The IIA Code of Ethics is periodically updated to align with evolving professional practices and ethical considerations in the field of internal auditing. Some recent developments that internal auditors should be aware of to demonstrate conformance with the Code of Ethics include:

 

Technology and Data Ethics:

With the increasing use of technology in internal audit processes, including data analytics and artificial intelligence, internal auditors should ensure that their use of technology and handling of data comply with ethical standards. This includes maintaining confidentiality, protecting data privacy, and using technology responsibly and ethically in the audit process.

Example: An internal auditor uses data analytics tools to analyze a company’s financial data. The auditor ensures that the data used is obtained and analyzed in accordance with relevant laws and regulations, and that any potential ethical concerns related to data privacy and security are addressed.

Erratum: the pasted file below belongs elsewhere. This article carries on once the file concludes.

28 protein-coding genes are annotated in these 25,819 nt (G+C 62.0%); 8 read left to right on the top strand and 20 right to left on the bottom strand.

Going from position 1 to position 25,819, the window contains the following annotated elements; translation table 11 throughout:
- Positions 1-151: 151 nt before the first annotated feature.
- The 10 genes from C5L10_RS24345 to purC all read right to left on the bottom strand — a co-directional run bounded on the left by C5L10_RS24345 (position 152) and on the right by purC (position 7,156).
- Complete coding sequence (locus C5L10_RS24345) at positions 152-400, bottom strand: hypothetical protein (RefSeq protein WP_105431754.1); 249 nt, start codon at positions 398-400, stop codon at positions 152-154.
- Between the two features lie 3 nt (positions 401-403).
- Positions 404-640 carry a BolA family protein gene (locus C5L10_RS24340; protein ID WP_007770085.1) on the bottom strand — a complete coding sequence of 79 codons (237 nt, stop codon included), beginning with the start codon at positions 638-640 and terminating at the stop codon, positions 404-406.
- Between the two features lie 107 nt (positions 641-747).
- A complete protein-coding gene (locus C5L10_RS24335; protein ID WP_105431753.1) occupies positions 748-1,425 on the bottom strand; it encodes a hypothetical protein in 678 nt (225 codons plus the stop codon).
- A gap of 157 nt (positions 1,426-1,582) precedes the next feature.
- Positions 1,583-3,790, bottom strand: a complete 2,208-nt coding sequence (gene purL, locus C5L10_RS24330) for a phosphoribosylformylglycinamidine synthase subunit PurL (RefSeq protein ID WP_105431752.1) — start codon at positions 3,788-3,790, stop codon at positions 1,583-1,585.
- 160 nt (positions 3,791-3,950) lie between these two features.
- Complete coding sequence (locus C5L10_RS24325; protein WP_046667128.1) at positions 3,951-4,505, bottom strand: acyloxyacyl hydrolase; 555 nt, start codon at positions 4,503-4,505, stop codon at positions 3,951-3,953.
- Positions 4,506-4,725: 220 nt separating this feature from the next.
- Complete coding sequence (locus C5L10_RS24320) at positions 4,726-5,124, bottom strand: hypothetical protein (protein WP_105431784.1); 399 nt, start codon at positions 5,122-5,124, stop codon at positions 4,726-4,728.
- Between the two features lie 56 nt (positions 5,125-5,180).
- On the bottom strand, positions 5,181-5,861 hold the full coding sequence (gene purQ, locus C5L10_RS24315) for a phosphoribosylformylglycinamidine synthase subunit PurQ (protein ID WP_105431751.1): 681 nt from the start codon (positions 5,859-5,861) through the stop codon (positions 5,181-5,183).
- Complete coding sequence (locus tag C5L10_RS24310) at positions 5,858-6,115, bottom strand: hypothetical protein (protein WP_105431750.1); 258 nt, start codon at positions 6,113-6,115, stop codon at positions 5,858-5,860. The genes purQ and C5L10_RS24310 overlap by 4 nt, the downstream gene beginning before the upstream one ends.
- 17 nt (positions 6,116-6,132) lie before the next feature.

Diversity, Equity, and Inclusion (DE&I):

DE&I has gained significant attention in recent years, and internal auditors should consider its implications in their work. This includes promoting diversity, equity, and inclusion in audit planning, fieldwork, and reporting, and ensuring that audit processes and decisions are free from biases and discrimination.

Example: An internal auditor ensures that audit assignments are allocated based on skills and expertise, rather than biases related to gender, race, or other protected characteristics. The auditor also considers the potential impact of audit findings on different groups of stakeholders, and communicates audit results in a fair and unbiased manner.

Environmental, Social, and Governance (ESG) Considerations:

ESG has become a significant focus for organizations and stakeholders, and internal auditors should consider the ethical implications of ESG issues in their work. This includes assessing and reporting on an organization’s ESG risks and performance, and considering the impact of ESG issues on the organization’s long-term sustainability.